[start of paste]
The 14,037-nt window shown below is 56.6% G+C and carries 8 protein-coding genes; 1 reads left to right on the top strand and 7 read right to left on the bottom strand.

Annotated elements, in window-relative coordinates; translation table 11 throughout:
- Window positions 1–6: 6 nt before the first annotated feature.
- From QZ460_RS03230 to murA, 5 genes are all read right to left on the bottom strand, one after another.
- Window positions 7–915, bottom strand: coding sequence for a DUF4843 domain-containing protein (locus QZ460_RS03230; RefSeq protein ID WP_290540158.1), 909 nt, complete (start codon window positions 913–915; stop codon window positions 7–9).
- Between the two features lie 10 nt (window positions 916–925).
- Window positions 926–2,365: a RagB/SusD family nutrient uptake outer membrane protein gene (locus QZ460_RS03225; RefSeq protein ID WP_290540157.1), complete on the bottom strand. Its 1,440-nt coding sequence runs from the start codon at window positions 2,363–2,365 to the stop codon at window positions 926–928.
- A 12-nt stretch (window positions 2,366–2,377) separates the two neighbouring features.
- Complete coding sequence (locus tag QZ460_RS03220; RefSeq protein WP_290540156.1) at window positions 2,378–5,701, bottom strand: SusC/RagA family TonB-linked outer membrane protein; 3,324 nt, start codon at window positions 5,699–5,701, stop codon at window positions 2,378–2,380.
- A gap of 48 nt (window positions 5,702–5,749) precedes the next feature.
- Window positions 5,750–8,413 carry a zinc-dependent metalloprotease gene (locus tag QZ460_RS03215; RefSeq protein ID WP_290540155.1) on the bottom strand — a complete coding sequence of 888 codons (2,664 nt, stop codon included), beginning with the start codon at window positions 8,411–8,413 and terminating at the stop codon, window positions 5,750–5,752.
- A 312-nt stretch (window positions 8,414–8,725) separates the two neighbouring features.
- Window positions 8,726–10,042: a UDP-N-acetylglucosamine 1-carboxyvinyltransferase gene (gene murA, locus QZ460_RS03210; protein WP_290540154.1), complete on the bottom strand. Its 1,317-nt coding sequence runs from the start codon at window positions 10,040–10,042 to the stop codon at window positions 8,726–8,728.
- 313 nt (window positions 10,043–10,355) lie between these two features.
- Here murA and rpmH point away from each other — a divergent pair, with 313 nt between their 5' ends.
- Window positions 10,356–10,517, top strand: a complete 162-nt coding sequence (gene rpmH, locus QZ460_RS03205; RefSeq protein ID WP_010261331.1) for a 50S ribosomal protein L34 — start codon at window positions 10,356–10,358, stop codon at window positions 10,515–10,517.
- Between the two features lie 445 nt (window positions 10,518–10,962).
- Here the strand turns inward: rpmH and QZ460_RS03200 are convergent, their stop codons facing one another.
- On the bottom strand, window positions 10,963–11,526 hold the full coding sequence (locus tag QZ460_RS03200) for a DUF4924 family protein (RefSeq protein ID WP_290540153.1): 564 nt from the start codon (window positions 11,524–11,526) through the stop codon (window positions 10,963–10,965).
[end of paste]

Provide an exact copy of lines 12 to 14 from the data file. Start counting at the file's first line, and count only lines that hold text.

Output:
- A 312-nt stretch (window positions 8,414–8,725) separates the two neighbouring features.
- Window positions 8,726–10,042: a UDP-N-acetylglucosamine 1-carboxyvinyltransferase gene (gene murA, locus QZ460_RS03210; protein WP_290540154.1), complete on the bottom strand. Its 1,317-nt coding sequence runs from the start codon at window positions 10,040–10,042 to the stop codon at window positions 8,726–8,728.
- 313 nt (window positions 10,043–10,355) lie between these two features.